Times: Shabbat starts on Friday at 8:25 pm and ends on Saturday night at 9:31 pm. The weekly Torah portion is Shemot.
The next Shabbat starts on Friday 31/12/21, at 8:27 pm and ends on Saturday, at 9:32 pm. The weekly Torah portion is Va’eira and Shabbat Mevarchim Shevat. Rosh Chodesh in on Monday.
The Shabbat following that starts on Friday 7/1/22, at 8:28 pm and ends on Saturday, at 9:32 pm. The weekly Torah portion is Bo.
This newsletter is in recess and will resume in mid-Jan.
Mincha in the CBD: Mincha is in recess for the summer. We look forward to opening up next year when people return to their offices and we have sufficient numbers. Join the WhatsApp group to stay across the latest details.
Study: The Weekly Shiur is now in recess – returning in late January. Details here.
Thought of the Week with thanks to Geoff Bloch. Anti-semitism on the rise? It all started in this week’s Torah reading. Our arch-enemy, Pharaoh, was the first to issue an edict of genocide, condemning Jewish males to be drowned in the Nile at birth. But he was also the first to refer to us as Am Bnei Yisrael. From the very first moment of our nationhood, we have been targeted for annihilation.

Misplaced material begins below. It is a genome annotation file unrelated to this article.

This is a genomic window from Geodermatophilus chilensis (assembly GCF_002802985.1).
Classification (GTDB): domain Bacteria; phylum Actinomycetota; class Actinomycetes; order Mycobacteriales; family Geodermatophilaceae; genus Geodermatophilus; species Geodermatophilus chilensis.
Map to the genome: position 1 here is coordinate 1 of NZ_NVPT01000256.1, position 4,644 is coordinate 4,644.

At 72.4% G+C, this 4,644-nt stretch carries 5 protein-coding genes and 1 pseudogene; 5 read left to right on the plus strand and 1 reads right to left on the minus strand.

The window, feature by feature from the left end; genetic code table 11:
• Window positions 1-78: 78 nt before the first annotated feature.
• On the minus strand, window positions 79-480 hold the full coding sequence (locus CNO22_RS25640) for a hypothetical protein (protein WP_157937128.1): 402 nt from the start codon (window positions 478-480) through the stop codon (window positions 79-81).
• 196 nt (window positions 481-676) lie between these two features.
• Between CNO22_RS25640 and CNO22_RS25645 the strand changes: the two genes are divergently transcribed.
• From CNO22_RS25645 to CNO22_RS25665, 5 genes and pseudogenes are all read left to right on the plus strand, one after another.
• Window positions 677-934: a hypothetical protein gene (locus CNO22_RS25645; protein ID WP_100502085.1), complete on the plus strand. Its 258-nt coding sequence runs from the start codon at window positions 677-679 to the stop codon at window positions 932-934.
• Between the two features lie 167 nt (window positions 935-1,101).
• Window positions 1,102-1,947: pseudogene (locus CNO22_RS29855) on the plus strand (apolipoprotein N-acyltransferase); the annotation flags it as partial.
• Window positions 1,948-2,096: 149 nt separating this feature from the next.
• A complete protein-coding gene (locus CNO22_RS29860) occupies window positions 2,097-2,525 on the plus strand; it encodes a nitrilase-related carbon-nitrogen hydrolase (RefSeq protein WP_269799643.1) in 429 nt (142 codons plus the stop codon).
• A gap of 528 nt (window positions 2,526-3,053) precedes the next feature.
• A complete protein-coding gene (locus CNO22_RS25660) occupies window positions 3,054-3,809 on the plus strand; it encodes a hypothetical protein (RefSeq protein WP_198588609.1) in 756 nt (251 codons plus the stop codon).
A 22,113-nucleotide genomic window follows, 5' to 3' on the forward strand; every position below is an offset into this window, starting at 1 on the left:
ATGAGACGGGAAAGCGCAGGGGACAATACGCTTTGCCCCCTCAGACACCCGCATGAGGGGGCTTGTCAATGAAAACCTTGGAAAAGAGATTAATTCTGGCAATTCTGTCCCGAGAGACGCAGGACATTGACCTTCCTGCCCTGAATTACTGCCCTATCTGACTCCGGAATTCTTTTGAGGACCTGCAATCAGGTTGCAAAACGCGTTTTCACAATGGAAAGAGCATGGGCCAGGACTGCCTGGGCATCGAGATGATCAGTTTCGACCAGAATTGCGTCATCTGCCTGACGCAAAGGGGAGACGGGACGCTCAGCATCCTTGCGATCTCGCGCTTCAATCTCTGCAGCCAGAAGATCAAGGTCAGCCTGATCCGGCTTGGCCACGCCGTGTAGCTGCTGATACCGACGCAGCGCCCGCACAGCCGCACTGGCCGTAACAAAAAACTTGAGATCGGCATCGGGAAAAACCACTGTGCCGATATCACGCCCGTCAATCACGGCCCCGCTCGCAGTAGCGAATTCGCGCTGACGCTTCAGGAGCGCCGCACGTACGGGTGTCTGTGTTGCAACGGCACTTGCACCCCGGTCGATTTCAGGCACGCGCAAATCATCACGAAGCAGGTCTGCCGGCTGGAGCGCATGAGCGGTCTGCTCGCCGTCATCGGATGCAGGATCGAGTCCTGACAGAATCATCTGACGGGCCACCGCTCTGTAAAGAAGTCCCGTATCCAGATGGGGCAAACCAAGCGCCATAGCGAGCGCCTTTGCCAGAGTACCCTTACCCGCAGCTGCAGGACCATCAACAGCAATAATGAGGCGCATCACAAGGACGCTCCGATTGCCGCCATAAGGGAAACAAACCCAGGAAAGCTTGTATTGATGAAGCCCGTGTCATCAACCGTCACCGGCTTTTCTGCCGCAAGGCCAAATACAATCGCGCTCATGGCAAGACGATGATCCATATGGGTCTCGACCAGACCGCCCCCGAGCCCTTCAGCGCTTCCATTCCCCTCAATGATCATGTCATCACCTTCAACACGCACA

When properly analysed, this juxtaposition of nationhood and persecution should be a source of inspiration rather than a cause for fear and despair. How so?
What has become of our violent adversaries? The Egyptians, the Babylonians, the Romans, the Persians, the Greeks, the Crusades and, in living memory, the Third Reich have all vanished as God exacted midah k’neged midah – measure for measure. Over the broad sweep of Jewish history there is a clear pattern of subjugation and survival which defies all secular logic.
No other nation on earth has been persecuted so relentlessly yet seen off all their enemies. No other nation on earth has survived for so long, let alone re-established its homeland barely three years after its darkest hour. But then again, no other nation on earth received the brit olam (Bereshit 34) – the Divine promise that they would always endure.
Surely that is something to celebrate and reflect upon, with gratitude to God, this Shabbat.